The lighthouse will be the focal point in the 31-acre Tricentennial Park, which was named for Detroit's 300th birthday in 2001. The project includes a marina and is part of the $500 million, three-mile long RiverWalk project in Detroit, which extends from Hart Plaza to the Belle Isle Bridge. Dan's Excavating is acting as general contractor on the state park, the state's first to be constructed in an urban setting.

The Detroit lighthouse has a base circumference measurement of 16 feet, tapering with a five-degree vertical slope to an eight-foot circumference at the top.

While some smaller replica lighthouses have been built on the Great Lakes - and some beacons have been rebuilt - it appears that their construction is a lost art.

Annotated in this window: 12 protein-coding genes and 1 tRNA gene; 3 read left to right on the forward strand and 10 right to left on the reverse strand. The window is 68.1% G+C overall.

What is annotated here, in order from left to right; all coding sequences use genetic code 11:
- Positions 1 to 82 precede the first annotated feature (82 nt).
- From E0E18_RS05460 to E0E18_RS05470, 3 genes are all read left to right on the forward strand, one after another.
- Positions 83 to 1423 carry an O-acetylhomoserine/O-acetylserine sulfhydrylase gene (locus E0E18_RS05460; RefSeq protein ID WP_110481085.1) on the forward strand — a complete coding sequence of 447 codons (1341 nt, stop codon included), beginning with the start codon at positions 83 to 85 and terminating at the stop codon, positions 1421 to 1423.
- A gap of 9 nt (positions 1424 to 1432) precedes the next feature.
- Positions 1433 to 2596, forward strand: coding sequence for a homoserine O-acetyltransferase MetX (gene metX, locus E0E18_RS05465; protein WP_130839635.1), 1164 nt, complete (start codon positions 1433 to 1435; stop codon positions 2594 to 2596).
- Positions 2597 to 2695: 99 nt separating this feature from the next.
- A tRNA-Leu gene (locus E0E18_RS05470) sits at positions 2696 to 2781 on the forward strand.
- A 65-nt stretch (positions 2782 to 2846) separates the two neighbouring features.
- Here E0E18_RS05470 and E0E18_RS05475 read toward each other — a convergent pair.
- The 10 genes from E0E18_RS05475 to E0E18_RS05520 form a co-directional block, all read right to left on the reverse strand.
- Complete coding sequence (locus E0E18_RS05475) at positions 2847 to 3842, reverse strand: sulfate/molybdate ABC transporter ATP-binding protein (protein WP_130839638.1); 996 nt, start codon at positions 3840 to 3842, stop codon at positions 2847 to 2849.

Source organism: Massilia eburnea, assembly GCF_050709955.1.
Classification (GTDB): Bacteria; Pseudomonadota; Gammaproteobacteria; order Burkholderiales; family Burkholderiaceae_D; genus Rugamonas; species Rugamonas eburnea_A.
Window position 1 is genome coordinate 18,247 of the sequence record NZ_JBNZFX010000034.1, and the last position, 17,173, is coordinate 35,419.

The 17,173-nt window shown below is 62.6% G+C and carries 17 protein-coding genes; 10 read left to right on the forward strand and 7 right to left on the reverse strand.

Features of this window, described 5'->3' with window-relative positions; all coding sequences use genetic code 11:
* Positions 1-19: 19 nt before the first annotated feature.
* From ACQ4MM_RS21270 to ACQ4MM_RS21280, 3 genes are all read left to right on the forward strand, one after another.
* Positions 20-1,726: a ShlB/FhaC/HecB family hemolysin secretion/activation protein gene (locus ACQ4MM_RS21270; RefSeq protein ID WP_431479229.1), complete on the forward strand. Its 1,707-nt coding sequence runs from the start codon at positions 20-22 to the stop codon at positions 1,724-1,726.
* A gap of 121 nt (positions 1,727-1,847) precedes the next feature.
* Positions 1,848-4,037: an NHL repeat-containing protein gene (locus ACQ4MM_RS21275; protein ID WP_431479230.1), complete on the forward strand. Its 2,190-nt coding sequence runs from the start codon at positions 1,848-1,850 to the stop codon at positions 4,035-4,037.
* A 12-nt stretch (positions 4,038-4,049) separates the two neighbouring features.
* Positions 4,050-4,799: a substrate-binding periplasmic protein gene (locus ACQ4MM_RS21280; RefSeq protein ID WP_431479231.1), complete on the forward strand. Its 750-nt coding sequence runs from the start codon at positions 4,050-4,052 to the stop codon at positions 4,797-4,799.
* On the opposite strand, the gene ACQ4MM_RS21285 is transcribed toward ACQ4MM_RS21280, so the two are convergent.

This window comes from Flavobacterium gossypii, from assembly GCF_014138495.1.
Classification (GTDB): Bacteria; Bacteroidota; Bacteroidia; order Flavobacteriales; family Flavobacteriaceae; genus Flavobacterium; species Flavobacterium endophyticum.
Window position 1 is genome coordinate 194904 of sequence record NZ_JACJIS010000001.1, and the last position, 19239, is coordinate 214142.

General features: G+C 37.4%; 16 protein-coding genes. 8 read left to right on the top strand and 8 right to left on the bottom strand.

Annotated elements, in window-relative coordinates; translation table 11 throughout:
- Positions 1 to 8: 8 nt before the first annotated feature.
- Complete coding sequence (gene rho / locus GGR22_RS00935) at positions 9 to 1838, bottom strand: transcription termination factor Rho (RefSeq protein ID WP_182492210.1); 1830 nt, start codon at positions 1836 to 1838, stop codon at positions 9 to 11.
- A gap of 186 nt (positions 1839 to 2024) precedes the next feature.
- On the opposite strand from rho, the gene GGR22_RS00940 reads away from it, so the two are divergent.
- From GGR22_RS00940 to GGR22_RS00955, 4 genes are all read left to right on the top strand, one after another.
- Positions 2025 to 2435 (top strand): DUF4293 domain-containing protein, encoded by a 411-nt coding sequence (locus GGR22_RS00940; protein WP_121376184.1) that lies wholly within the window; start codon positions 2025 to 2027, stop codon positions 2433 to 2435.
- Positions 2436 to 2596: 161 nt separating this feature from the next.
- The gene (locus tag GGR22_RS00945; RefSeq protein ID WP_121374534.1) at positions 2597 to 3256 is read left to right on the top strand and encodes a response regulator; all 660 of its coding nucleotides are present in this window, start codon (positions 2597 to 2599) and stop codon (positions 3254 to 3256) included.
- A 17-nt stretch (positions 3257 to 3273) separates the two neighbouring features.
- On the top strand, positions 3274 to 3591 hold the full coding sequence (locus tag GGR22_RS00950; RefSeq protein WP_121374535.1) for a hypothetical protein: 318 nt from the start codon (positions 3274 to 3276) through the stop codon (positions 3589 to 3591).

According to the National Park Service, the oldest surviving lighthouse in Michigan is the brick Fort Gratiot light, built in 1829 in St. Clair County. The most recently built lighthouse used for navigation and not decoration, is the Round Island Light near Mackinac Island, constructed in 1948.

"Building a lighthouse is a first for us, and I guess I don't know of anybody who is alive who has ever built one this size," said Kyle Lochonic, project manager for Davenport Masonry.

The bricklaying work on the Detroit lighthouse proceeded during some brutally cold weather on the river. Piazza said a wood wedge taped to a mason's level provided the proper angle "so we could see the bubble" to allow for the tapering of the walls as the courses of brick were laid. The bricks are a common rectangular shape. A slight amount of "play" in mortar from course to course was also utilized to shape the lighthouse's brick walls, Piazza said.

Installing the masonry frame for the rectangular door was also a challenge, Piazza said. "We don't think twice about building a brick doorway in a square building," he said. "But try putting a square doorway in a round building. We had to do some thinking on that one."